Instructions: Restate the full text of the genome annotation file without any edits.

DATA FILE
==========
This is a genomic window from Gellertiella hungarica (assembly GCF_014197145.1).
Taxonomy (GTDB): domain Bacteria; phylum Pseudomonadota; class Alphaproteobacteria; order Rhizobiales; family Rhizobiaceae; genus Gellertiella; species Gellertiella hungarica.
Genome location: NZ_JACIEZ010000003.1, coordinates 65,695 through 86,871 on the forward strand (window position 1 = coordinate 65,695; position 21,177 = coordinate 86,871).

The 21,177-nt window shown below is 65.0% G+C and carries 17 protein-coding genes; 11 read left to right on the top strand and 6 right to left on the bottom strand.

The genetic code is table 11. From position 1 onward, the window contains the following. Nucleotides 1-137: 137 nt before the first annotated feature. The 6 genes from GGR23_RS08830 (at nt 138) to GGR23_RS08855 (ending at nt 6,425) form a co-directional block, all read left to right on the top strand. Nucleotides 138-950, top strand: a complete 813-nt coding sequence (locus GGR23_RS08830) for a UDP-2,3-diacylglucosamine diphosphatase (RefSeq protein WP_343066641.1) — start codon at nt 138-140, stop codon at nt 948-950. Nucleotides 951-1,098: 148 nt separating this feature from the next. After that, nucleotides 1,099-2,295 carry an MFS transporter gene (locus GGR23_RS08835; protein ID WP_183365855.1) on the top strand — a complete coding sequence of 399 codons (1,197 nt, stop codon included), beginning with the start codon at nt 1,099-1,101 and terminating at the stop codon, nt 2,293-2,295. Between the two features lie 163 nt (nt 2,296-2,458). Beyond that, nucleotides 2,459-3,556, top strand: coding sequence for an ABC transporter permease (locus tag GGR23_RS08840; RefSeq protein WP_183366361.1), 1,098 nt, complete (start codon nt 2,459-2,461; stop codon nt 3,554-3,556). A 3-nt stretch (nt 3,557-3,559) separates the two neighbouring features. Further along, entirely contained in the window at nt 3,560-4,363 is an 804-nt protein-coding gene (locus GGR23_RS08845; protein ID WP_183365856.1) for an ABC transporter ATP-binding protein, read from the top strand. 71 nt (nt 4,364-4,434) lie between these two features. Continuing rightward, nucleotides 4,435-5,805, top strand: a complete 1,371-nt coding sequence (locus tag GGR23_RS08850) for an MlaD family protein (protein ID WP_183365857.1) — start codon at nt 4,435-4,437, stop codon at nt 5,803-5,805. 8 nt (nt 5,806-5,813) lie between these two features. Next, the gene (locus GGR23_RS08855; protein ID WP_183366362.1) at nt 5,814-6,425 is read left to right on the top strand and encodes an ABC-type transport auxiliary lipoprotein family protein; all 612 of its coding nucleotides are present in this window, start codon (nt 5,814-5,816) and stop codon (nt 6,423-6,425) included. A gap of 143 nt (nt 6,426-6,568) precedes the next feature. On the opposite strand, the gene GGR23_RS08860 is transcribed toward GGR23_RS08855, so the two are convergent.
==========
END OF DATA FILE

This is a genomic window from Gellertiella hungarica (assembly GCF_014197145.1).
Taxonomy (GTDB): domain Bacteria; phylum Pseudomonadota; class Alphaproteobacteria; order Rhizobiales; family Rhizobiaceae; genus Gellertiella; species Gellertiella hungarica.
Genome location: NZ_JACIEZ010000003.1, coordinates 65,695 through 86,871 on the forward strand (window position 1 = coordinate 65,695; position 21,177 = coordinate 86,871).

The 21,177-nt window shown below is 65.0% G+C and carries 17 protein-coding genes; 11 read left to right on the top strand and 6 right to left on the bottom strand.

The genetic code is table 11. From position 1 onward, the window contains the following. Nucleotides 1-137: 137 nt before the first annotated feature. The 6 genes from GGR23_RS08830 (at nt 138) to GGR23_RS08855 (ending at nt 6,425) form a co-directional block, all read left to right on the top strand. Nucleotides 138-950, top strand: a complete 813-nt coding sequence (locus GGR23_RS08830) for a UDP-2,3-diacylglucosamine diphosphatase (RefSeq protein WP_343066641.1) — start codon at nt 138-140, stop codon at nt 948-950. Nucleotides 951-1,098: 148 nt separating this feature from the next. After that, nucleotides 1,099-2,295 carry an MFS transporter gene (locus GGR23_RS08835; protein ID WP_183365855.1) on the top strand — a complete coding sequence of 399 codons (1,197 nt, stop codon included), beginning with the start codon at nt 1,099-1,101 and terminating at the stop codon, nt 2,293-2,295. Between the two features lie 163 nt (nt 2,296-2,458). Beyond that, nucleotides 2,459-3,556, top strand: coding sequence for an ABC transporter permease (locus tag GGR23_RS08840; RefSeq protein WP_183366361.1), 1,098 nt, complete (start codon nt 2,459-2,461; stop codon nt 3,554-3,556). A 3-nt stretch (nt 3,557-3,559) separates the two neighbouring features. Further along, entirely contained in the window at nt 3,560-4,363 is an 804-nt protein-coding gene (locus GGR23_RS08845; protein ID WP_183365856.1) for an ABC transporter ATP-binding protein, read from the top strand. 71 nt (nt 4,364-4,434) lie between these two features. Continuing rightward, nucleotides 4,435-5,805, top strand: a complete 1,371-nt coding sequence (locus tag GGR23_RS08850) for an MlaD family protein (protein ID WP_183365857.1) — start codon at nt 4,435-4,437, stop codon at nt 5,803-5,805. 8 nt (nt 5,806-5,813) lie between these two features. Next, the gene (locus GGR23_RS08855; protein ID WP_183366362.1) at nt 5,814-6,425 is read left to right on the top strand and encodes an ABC-type transport auxiliary lipoprotein family protein; all 612 of its coding nucleotides are present in this window, start codon (nt 5,814-5,816) and stop codon (nt 6,423-6,425) included. A gap of 143 nt (nt 6,426-6,568) precedes the next feature. On the opposite strand, the gene GGR23_RS08860 is transcribed toward GGR23_RS08855, so the two are convergent.